Eh? I said "language". Oh. Yes, tricky Johnny, the old lingo. Crikey, that's a very English way of putting it. I can tell already that this column is going to have issues.
But still we persevere. Persevere: interesting word. From the old French, of course, perseverer, itself from Latin, perseverare. It's not known where the Romans got the word, but it's thought they just made it up.
I witter thus in the wake of a sad occasion. To me, it seemed unspeakably sad that a dialect should die with one grand old man's passing. Bobby Hogg took the tongue of Cromarty with him and is even now regaling them with it in Heaven, particularly if fish is on the menu. His was the argot of Black Isle fisherfolk, with both Doric and Gaelic in it.
A plashack was a big, flat fish and a padlucks a small saithe. A very, very small saithe was a spooger. Lest you think I'm just taking the piscatorial, here are some other gems: belligut (greedy person), bleems (potato plant) creenie (little finger) droog-droogle (be engaged in heavy, wet work).
You say: "That's all very well. But do they have no 'f' words? I'm particularly fond of those." They do, madam, and here's one coming at ya now: foodge (to play truant). Wonderful words, and each worth saving.
According to one school of thought, the Black Isle fisherfolk were made up of 15th-16th century incomers from the Firth of Forth area, speaking Scots or "Scottis", which subsequently mingled with the more Gaelic-inflected dialect of the native toon's fowk.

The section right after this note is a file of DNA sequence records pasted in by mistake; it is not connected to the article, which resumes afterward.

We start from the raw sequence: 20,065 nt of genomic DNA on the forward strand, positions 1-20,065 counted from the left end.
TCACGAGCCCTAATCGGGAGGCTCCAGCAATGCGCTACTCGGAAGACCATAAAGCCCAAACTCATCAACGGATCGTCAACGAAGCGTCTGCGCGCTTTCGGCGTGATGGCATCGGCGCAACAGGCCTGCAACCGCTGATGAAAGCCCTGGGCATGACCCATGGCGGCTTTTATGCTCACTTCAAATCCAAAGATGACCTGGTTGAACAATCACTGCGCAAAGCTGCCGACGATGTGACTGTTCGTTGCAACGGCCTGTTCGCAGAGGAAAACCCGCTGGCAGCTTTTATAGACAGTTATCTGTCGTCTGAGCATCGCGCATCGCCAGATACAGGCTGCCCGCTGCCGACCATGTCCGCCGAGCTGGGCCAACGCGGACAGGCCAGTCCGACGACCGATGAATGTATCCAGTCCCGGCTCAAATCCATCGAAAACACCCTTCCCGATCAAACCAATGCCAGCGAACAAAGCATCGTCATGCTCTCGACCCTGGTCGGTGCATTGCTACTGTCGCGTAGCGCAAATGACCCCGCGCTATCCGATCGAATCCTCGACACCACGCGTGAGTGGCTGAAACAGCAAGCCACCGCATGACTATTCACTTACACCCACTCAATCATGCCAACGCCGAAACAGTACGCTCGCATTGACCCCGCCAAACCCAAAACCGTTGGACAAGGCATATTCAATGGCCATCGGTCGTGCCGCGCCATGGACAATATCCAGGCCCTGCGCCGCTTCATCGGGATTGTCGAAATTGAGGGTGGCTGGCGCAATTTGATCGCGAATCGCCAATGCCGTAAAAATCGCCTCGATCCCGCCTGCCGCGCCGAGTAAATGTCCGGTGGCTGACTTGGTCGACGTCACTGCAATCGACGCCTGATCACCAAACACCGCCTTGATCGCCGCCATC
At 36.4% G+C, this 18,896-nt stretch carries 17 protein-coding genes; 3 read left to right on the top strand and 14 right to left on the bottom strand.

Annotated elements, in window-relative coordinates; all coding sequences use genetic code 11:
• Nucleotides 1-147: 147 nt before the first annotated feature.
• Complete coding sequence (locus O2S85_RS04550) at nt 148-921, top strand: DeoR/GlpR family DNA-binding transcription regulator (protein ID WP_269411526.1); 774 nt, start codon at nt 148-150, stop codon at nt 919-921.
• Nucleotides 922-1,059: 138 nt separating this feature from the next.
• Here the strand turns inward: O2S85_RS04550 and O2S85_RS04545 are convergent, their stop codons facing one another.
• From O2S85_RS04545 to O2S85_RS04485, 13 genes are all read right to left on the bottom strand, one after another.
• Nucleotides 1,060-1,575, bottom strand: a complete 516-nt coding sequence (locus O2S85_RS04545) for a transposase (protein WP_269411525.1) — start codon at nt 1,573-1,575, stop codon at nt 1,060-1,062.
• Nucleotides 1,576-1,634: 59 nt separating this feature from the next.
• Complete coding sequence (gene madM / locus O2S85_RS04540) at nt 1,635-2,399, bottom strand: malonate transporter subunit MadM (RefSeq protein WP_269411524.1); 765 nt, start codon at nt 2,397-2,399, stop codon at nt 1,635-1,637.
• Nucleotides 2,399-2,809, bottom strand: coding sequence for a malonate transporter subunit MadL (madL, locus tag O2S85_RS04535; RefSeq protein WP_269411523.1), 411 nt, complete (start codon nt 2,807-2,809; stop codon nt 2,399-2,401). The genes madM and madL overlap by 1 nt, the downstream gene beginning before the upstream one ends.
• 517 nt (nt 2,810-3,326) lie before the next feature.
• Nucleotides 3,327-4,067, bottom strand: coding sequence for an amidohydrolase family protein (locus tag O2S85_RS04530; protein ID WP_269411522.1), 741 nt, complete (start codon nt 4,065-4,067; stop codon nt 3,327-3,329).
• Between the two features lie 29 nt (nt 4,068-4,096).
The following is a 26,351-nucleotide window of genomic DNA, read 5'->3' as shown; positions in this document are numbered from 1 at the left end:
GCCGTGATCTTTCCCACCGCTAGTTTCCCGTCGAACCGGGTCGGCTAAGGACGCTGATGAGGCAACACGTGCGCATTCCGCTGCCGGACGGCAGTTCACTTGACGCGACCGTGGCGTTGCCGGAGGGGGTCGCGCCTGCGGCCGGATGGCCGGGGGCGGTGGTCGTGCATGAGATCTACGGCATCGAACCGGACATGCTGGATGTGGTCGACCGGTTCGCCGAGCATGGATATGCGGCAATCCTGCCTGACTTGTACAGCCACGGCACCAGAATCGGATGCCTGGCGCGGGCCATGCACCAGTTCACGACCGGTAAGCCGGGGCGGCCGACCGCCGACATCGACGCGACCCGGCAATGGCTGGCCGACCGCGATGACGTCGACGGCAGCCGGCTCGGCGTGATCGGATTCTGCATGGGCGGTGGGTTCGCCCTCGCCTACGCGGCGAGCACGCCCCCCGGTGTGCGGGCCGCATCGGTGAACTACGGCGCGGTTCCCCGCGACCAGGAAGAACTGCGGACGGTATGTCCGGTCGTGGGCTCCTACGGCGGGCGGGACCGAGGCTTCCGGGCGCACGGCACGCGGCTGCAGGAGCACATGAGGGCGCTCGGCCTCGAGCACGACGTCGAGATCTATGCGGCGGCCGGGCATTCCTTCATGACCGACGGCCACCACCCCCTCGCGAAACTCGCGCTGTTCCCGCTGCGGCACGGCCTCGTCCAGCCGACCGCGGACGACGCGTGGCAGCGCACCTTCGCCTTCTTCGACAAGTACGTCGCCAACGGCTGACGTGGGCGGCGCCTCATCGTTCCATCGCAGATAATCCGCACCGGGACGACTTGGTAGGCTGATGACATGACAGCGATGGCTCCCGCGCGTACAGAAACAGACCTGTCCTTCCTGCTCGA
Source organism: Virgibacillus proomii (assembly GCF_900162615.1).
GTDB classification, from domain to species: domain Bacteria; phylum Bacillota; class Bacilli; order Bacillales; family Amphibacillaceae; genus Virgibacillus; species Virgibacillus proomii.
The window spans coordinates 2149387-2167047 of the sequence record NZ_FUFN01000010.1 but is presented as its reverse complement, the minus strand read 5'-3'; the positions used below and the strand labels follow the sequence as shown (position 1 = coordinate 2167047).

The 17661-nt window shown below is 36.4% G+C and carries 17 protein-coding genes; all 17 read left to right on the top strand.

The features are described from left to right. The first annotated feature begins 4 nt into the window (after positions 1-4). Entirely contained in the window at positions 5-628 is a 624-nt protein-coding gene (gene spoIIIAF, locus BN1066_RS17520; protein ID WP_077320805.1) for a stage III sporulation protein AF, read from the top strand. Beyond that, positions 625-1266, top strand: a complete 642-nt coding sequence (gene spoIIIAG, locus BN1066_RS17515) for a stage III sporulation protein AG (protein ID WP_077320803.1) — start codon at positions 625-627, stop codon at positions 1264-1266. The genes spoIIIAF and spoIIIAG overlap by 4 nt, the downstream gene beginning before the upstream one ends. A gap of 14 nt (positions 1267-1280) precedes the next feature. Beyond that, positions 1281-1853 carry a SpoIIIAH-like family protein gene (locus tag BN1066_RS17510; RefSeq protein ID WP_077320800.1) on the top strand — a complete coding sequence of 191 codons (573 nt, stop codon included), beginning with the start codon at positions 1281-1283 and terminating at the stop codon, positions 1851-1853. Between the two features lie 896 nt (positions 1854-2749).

I can detect pedants circling, and so will tiptoe back into the shallows for now. But you can find more information on Am Baile, the Highland Council's history and culture website.
To whet your appetite for that, here's a little amuse bouche frae it: "Ah'm fair sconfished wi hayreen. Gie's fur brakwast lashins o am and heggs." Translation: I'm so fed up with herring. Give me plenty of ham and eggs for breakfast.
If you come across the expression "baldie boats" incidentally, put from your mind intriguing images of glistening pates at sea. These were types of vessel that Cromarty men took to the lochs.
We're talking about words suited to place, occupation and culture. As we become less local and more universal, they're being lost. The yin and yang of yon relationship is out of kilter. Local and universal require realigning, just as in Scotland's case national and international now needs a more natural harmony.
The lack of confidence often shown by our footballers, children and vox pop passers-by in television interviews is caused by this disharmony. Our way of speaking is not the official way, nor even the tongue of 99% of our television. There's the way we speak, the way they speak, and the way one ought to speak.
Scots generally occasions comment only when folk – often Americans, they of the mumbling dramas that you have to keep rewinding – claim they can't understand it. And that's before we get on to Doric and whatnot.
But there's no right and wrong way to speak. Variety is the spice of lingo. In my youth, I spent time with posher boys and so de-Leithed my tongue. It's something I've always regretted. My new voice still doesn't sound right to me. It still sounds like I'm trying to be somebody else. Yet I can't speak any other way now.
It's a different matter in writing, where I can be whae I want – ken? – and can adapt style to subject-matter, don't you know? That said, it's difficult for Scots of my generation, brought up on Blyton, to avoid writing in a kind of posh or formal English. Its grandeur is inspiring, its comic potential prodigious.
But Scots, and the country's numerous dialects, have an earthy majesty – and humour – of their own. Ideally, we would master them all.
Some folk rejoice at the death of languages, believing all must become one. I cannot think this correct. Every single word has a backstory and a soul. As we bob about in our baldie boats, may all leids, languages and lingos flourish.
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